On October 7, 2003, the 2003 California recall resulted in Governor Gray Davis being recalled with 55.4% of the Yes vote. Arnold Schwarzenegger was elected Governor of California under the second question on the ballot. On this day, a large majority of the world population discovered, astonished, how a former Austrian-born popular actor could become the first man of the wealthiest state of the United States of America. This election, which could be for many people a simple anecdote, is full of interesting symbols: First, it is the evidence that a well-known actor, which occupation is far away from politics, can almost instantly have access to high political responsibilities. Second, we can note that this recall has been ordered by Californian citizens, who disclaimed Mr. Davis (a politician) in favour of a novice, Mr. Schwarzenegger. Finally, this election was interesting concerning communication and personalized politics; we can remain Gubernator appearing on a podium with a broom, with simplistic watchwords about state spending cuts. Yet, this is not the first time that an actor had access to high political functions : The most famous example was of course Ronald Reagan in the 1980s, but other examples are less known : in India for instance, fifty actors and actress and twenty sportspersons were elected in fifty-six years of independence . These examples prove that democracy is evolving, on a rhythm which is modelled on the one of the media. Campaigns, persuasion and political leadership have been undoubtedly mixed with the power of media over the past decades, such as we can wonder about the nature of politics nowadays: watching a political program or a debate gives to many people the feeling that the political reality is far away from its ideal.
[...] By analyzing the trends that we have described before, the first opinion that many people have when dealing about “show-business politics” is a fright for democracy. We can perceive indeed the recent evolutions of politics as a retreat from democracy, since the debate is more and more focused on details like appearance, private life of candidates or other details that are not directly linked with politics. People, media and politics are emphasizing details that have nothing to do with political debates, to the detriment of citizenship and life improvement. [...]
[...] Garbled campaigns In order to understand the dynamics we studied before, that is to say a general blurring between Media, Politics with communication as a keyword, it seems relevant to analyze the implications during campaigns and elections, which remain the process that most centrally defines a political system as democratic. It is important to note that processes of modernization, which have been observed in media and society, have led to transformations in the way the political system presents itself to the public. [...]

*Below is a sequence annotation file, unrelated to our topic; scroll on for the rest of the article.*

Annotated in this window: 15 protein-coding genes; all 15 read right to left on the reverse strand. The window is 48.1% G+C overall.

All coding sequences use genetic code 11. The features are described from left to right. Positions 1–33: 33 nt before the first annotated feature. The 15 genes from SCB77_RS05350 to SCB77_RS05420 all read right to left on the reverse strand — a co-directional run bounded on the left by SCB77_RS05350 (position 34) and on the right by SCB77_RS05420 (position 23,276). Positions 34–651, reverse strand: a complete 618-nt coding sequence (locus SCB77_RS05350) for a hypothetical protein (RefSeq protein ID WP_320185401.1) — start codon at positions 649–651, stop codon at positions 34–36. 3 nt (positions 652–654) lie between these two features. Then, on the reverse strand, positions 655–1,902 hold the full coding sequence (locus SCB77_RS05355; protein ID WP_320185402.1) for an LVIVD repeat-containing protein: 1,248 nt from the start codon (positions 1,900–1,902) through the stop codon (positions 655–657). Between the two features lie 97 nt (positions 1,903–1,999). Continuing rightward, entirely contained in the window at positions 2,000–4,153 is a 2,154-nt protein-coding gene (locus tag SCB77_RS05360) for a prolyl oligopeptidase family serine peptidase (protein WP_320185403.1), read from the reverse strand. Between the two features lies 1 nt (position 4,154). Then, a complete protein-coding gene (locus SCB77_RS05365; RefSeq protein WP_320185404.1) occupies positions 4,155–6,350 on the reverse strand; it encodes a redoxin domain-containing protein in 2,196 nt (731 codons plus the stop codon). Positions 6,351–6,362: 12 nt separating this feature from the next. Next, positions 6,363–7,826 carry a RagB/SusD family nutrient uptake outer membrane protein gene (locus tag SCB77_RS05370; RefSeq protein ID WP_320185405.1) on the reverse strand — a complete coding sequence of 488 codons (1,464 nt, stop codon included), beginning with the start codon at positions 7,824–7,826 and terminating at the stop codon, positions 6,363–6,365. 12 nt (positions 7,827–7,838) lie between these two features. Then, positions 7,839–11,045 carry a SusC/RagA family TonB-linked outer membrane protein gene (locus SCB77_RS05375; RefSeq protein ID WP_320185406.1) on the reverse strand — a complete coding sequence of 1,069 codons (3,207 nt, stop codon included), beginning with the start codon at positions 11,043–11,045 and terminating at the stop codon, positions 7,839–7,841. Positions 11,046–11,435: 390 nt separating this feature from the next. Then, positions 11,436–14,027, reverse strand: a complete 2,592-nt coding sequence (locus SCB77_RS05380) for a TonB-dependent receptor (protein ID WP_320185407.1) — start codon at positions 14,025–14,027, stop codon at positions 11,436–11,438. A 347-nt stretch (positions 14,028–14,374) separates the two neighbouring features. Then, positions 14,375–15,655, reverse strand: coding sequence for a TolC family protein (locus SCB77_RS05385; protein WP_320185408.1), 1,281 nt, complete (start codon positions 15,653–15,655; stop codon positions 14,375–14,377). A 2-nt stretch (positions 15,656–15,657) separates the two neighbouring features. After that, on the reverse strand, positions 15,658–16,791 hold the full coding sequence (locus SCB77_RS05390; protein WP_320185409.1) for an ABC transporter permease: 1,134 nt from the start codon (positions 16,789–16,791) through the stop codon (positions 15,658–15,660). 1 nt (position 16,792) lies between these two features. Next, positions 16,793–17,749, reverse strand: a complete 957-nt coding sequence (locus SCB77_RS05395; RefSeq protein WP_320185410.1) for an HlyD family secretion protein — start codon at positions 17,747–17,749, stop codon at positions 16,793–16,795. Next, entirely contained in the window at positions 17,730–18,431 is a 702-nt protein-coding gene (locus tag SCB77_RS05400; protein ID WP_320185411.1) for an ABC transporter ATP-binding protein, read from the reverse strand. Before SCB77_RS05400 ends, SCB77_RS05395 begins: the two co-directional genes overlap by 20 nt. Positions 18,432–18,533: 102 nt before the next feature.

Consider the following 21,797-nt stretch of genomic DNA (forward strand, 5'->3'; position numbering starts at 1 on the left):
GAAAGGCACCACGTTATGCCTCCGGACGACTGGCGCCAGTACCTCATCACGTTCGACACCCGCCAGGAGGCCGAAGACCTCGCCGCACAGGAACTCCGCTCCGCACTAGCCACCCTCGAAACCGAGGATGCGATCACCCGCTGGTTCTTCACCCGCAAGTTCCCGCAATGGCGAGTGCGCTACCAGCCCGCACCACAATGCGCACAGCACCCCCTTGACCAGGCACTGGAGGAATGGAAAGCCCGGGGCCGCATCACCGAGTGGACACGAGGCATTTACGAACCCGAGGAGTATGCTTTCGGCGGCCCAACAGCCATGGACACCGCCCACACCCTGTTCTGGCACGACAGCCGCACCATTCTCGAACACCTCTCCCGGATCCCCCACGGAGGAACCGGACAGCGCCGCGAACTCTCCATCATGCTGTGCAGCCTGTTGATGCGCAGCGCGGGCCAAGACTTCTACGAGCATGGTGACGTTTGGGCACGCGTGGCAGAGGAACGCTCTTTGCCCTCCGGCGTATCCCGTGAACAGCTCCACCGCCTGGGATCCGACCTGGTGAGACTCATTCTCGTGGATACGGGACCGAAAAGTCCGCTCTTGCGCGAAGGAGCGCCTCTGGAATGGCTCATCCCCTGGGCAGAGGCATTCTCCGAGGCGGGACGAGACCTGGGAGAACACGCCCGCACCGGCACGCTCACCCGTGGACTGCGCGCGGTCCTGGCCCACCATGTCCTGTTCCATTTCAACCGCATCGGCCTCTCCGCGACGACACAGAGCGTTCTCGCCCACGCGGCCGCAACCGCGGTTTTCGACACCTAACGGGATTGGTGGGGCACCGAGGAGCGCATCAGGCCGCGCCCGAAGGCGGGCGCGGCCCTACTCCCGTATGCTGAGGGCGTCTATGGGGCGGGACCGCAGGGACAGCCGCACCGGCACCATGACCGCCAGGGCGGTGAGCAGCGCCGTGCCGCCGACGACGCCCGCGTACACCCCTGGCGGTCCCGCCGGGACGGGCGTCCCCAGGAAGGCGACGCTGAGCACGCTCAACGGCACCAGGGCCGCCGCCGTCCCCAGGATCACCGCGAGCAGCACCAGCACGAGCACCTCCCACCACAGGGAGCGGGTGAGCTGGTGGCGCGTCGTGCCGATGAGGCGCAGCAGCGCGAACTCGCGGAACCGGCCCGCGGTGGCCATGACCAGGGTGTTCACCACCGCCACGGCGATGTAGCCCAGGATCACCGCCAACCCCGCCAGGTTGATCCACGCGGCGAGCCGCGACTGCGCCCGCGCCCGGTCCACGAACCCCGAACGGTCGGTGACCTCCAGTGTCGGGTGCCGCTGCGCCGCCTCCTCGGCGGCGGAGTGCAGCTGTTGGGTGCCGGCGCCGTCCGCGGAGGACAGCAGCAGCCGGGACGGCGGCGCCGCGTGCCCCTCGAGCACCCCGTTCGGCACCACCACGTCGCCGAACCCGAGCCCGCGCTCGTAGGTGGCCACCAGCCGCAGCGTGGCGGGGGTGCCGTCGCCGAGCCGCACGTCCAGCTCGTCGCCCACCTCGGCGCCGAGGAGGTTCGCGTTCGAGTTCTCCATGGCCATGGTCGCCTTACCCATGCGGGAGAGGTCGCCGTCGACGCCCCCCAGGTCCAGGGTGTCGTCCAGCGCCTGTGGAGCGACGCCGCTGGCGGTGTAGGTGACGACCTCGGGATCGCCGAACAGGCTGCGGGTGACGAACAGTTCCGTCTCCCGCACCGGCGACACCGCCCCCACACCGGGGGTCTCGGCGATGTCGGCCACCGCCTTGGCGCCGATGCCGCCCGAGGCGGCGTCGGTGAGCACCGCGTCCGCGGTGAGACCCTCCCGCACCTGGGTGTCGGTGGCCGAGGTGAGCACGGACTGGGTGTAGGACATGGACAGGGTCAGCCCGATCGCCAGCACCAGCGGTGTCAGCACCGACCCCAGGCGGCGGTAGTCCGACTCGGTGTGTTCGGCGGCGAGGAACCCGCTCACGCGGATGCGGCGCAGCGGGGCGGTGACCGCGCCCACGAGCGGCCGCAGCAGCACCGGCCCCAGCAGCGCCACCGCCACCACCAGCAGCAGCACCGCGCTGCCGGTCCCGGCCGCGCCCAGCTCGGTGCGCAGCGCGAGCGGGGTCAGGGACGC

[...] Bibliography: - Maarek, P. J. and Wolfsleld, G., Political Communication in a New Era, A cross-national perspective, Routledge - Bennett, W. L. and Entman, R. B., Mediated Politics, Communication in the Future of Democracy, Cambridge University Press - Dye, T. R. and Zeigler, H., The Irony of Democracy, An Uncommon Introduction to American Politics, Harcourt Brace College - Mukherjee, J., Celebrity, [...]
[...] It seems as if the Media are looking for new missions, in order to captivate new audiences; now, their investigation territories are not linked with politics and policies, but with private life of politicians, or things that are “easily understandable” by the majority of spectators. We can take the example of Television to illustrate this statement; Televisions and Politics are a major theme of research for political communication thinkers, and it can easily be ranked as a big milestone for democracy. [...]
[...] Thus, mediatisation of politics would not only be the result of a coincidence between the power of media and the need for legitimation of politics; it would be a testifying that people keep on interesting in politics, when new resources are offered to them. Finally, it seems hard to say that the transformations lived by political communication over the past decades have been profitable for democracy: Citizenship participation tends to decline in democratic countries, and citizens seem to be seeking other ways of involving in civic society, a kind of “politics without politics”. [...]
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